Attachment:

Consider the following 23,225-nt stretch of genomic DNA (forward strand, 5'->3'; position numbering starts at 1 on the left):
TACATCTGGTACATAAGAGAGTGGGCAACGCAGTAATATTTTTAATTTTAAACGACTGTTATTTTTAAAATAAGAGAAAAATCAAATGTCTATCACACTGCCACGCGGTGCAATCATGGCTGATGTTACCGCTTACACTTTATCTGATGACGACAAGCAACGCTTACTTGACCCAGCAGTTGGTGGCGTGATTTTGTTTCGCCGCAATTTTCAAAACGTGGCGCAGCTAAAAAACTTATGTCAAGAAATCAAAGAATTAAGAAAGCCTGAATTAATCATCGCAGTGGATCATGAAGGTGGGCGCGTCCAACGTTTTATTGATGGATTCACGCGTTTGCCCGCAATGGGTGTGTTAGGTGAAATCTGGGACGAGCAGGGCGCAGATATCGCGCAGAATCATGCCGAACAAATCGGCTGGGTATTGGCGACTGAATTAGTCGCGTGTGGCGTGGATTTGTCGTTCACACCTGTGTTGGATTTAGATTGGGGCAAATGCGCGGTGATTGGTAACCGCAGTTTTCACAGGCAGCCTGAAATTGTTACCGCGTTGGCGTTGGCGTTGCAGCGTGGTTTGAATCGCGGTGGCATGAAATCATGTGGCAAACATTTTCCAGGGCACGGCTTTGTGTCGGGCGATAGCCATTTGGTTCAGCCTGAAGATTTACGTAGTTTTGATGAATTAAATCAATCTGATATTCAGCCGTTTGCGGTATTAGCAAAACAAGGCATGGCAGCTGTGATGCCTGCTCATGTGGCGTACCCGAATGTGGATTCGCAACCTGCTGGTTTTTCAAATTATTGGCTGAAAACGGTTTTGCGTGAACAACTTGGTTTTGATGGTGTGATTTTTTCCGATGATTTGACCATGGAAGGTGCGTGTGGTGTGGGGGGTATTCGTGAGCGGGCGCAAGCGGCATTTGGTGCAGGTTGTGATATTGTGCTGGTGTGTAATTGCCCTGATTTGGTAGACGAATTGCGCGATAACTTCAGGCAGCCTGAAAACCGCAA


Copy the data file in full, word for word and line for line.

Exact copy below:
Consider the following 23,225-nt stretch of genomic DNA (forward strand, 5'->3'; position numbering starts at 1 on the left):
TACATCTGGTACATAAGAGAGTGGGCAACGCAGTAATATTTTTAATTTTAAACGACTGTTATTTTTAAAATAAGAGAAAAATCAAATGTCTATCACACTGCCACGCGGTGCAATCATGGCTGATGTTACCGCTTACACTTTATCTGATGACGACAAGCAACGCTTACTTGACCCAGCAGTTGGTGGCGTGATTTTGTTTCGCCGCAATTTTCAAAACGTGGCGCAGCTAAAAAACTTATGTCAAGAAATCAAAGAATTAAGAAAGCCTGAATTAATCATCGCAGTGGATCATGAAGGTGGGCGCGTCCAACGTTTTATTGATGGATTCACGCGTTTGCCCGCAATGGGTGTGTTAGGTGAAATCTGGGACGAGCAGGGCGCAGATATCGCGCAGAATCATGCCGAACAAATCGGCTGGGTATTGGCGACTGAATTAGTCGCGTGTGGCGTGGATTTGTCGTTCACACCTGTGTTGGATTTAGATTGGGGCAAATGCGCGGTGATTGGTAACCGCAGTTTTCACAGGCAGCCTGAAATTGTTACCGCGTTGGCGTTGGCGTTGCAGCGTGGTTTGAATCGCGGTGGCATGAAATCATGTGGCAAACATTTTCCAGGGCACGGCTTTGTGTCGGGCGATAGCCATTTGGTTCAGCCTGAAGATTTACGTAGTTTTGATGAATTAAATCAATCTGATATTCAGCCGTTTGCGGTATTAGCAAAACAAGGCATGGCAGCTGTGATGCCTGCTCATGTGGCGTACCCGAATGTGGATTCGCAACCTGCTGGTTTTTCAAATTATTGGCTGAAAACGGTTTTGCGTGAACAACTTGGTTTTGATGGTGTGATTTTTTCCGATGATTTGACCATGGAAGGTGCGTGTGGTGTGGGGGGTATTCGTGAGCGGGCGCAAGCGGCATTTGGTGCAGGTTGTGATATTGTGCTGGTGTGTAATTGCCCTGATTTGGTAGACGAATTGCGCGATAACTTCAGGCAGCCTGAAAACCGCAA